Iron Art: Inside the Metal Museum of Memphis

Posted on April 28, 2015


By: Anna Singletary

5824472The Metal Museum, situated atop a bluff that overlooks a sharp bend in the Mississippi River, was once the site of a United States Marine Hospital until the facility closed in 1965. Ten years later, a group of businessmen with a dream to create an industrial museum received a charter from the City of Memphis. After many renovations of the 200-year-old buildings, the Metal Museum finally opened up to the public in 1979. Currently, the 3.2-acre plot of land is home to the Schering-Plough Smithy, the Lawler Foundry, library, gallery, and gift shop, as well as the museum’s permanent collection. However, the main building of the hospital still stands ominously next the museum, untouched and abandoned. The smithy is especially fascinating as there are works of metal-casted objects, such as roses, on display for visitors to hold. The metal smiths kindly greet visitors and show them pictures of previous chartered work they have done, as well as many works in progress.

Currently on display at the museum is the exhibit “Art is An Accident” by J. Fred Woell, which is available until June 2015. Woell uses pieces of little plastic toys and found objects, like vintage coins and soda cans, casted into different metals and assembled onto pendants or pens. Many amusing images of little toy arms or Egyptian pharaoh heads pop up throughout his work. By working with mass-produced and disposable items, Woell assembles his pieces in a way that is geared towards ironic social commentary.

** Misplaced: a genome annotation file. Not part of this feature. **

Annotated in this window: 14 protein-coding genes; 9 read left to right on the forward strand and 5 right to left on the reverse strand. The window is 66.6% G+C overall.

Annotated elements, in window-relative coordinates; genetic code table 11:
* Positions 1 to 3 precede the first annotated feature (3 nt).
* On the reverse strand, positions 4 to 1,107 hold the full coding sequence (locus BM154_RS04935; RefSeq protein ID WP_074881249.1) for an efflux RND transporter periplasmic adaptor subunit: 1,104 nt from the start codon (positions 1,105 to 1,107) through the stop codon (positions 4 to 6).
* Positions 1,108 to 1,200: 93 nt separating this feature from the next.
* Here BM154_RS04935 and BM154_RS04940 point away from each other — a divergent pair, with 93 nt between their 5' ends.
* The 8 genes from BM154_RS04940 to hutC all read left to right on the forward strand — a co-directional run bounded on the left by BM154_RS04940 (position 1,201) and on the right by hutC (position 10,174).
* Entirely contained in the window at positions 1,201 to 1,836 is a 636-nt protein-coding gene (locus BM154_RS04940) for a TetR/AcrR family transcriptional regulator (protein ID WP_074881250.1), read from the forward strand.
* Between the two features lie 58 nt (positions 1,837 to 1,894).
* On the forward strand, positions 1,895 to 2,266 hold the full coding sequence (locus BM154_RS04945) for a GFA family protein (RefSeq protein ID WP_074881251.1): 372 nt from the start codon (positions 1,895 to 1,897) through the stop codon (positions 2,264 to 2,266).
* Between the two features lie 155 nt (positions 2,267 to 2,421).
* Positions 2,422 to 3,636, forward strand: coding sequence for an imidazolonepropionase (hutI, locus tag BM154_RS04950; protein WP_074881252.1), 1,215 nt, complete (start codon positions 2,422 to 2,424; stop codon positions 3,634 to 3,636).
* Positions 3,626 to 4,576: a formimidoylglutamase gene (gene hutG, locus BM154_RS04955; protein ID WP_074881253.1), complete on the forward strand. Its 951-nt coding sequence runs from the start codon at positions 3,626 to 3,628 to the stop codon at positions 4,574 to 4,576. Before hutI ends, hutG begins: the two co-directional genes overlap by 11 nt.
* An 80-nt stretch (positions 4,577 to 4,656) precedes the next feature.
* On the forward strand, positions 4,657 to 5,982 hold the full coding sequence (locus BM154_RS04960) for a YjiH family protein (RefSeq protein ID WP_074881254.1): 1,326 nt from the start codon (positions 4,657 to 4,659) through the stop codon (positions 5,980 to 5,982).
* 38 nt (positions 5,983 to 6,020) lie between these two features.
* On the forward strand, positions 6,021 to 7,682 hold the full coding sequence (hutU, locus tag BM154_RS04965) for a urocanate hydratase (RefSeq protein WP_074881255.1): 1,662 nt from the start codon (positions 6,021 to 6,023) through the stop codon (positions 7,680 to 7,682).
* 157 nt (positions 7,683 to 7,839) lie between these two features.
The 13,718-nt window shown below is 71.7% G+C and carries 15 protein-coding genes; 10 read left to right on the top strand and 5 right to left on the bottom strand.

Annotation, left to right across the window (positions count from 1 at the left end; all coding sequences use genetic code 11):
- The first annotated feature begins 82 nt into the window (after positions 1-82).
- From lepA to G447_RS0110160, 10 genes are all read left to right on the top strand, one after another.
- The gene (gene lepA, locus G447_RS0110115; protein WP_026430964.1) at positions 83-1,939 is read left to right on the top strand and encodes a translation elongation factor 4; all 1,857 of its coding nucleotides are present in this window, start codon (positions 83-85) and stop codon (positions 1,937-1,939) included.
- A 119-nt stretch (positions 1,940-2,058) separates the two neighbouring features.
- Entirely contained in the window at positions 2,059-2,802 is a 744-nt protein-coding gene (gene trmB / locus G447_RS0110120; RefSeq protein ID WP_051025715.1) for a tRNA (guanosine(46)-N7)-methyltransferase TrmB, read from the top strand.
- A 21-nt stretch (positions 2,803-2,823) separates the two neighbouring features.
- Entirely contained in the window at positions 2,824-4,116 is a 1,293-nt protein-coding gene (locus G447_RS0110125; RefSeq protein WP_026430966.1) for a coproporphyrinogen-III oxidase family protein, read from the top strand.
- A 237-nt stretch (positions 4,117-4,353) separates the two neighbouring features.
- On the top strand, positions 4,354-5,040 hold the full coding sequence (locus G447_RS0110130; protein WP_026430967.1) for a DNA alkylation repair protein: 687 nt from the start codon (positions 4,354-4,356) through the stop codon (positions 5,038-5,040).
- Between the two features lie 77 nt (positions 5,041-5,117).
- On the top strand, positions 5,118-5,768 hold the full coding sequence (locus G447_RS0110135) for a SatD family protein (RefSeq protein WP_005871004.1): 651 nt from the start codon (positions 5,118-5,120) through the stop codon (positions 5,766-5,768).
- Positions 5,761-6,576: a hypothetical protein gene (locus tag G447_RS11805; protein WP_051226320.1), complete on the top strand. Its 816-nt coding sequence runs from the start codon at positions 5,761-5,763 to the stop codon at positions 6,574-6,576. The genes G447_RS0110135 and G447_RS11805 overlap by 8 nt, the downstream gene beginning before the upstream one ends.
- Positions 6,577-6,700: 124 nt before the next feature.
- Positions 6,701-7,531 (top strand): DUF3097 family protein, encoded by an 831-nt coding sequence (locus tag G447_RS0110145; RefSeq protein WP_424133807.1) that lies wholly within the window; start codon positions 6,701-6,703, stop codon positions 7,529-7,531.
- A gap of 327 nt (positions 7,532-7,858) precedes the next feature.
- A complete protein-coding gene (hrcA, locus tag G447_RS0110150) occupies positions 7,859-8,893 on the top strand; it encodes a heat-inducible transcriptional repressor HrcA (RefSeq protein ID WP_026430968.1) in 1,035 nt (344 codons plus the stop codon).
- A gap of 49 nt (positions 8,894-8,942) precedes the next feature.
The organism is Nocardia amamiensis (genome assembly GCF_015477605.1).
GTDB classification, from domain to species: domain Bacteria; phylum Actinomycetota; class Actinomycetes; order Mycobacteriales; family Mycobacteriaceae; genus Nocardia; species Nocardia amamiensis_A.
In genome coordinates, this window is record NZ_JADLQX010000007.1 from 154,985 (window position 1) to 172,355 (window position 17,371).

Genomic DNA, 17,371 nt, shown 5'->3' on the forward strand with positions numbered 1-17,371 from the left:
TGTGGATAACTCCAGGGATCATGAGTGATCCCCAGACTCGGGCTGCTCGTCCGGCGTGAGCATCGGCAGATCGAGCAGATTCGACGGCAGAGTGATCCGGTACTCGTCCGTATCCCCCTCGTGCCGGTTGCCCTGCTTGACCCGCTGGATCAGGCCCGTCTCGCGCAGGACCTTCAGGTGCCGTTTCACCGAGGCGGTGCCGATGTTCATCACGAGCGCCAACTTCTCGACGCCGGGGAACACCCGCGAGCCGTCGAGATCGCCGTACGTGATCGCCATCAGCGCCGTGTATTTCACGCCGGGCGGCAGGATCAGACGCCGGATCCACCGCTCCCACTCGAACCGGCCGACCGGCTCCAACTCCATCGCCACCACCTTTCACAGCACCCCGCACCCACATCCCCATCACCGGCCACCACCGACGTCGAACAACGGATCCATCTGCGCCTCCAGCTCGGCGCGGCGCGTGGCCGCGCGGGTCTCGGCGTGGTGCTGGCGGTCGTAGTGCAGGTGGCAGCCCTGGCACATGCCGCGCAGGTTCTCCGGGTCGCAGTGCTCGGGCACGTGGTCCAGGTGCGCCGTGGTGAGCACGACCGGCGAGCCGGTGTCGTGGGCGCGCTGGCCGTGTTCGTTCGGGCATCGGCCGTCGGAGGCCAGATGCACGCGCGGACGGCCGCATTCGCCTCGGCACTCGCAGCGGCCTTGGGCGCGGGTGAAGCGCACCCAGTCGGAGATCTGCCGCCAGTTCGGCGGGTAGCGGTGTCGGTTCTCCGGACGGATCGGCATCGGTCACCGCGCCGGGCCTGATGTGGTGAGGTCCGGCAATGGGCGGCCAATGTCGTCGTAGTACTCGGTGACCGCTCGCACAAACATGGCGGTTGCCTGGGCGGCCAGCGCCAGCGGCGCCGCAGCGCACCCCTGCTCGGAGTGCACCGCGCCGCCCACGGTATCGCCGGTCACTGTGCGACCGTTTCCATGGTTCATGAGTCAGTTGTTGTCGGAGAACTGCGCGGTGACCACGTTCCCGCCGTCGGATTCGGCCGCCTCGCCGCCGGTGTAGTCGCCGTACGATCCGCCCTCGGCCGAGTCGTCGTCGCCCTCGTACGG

Also on display in the Museum until June 2015 is “Tributaries” by Vivian Beer. Beer uses different kinds of metals along with 1427727300concrete and automobile paint to make contemporary furniture and sculptures. Her furniture forces us rethink our relationship with the “domestic landscape.” Perhaps the stateliest of her work on display is a modern chair made of concrete and steel.
The Museum’s permanent collection is one of the ways that the museum physically embodies their mission to preserve and advance fine metal craft. The spectrum of the collection is broad, including Renaissance-era doorknockers, hand-forged wrought iron farm tools, contemporary hollowware, and sculptures created by artist blacksmiths. According to the staff, the collection serves two functions: it is a resource for artists and researchers interested in particular forms, processes, and techniques, as well as a treasure trove of beautiful objects that tell the story and history of metal work.

Every first Thursday of the month throughout this season and into the summer, the Metal Museum hosts an after-hours event called “Whet Thursdays.” By seeking out the help of sponsors for support, the museum invites guests to enjoy a live band, a cash bar, and food trucks while also learning about certain metal works. In the past, these learning objectives have been scratch blocks, garden markers, and bottle openers. They usually pick activities based on what will appeal most to the visitors, while also ensuring a unique, hands-on experience working with the smithy and foundry. This year, the museum is offering lessons in cuttlebone jewelry, which is a type of metal casting that uses the bones of cuttlefish to make molds for jewelry and small sculptures. Jewelry makers cut the bones in half, then carve a mold into them and pour molten metal into the mold until it cools.
The Metal Museum and Whet Thursdays are unique assets to Memphis that bring the community together through some of the city’s favorite things: music and food. But  the metalworking is what makes this stand out among other museums in the city and throughout the country.

Posted in: Arts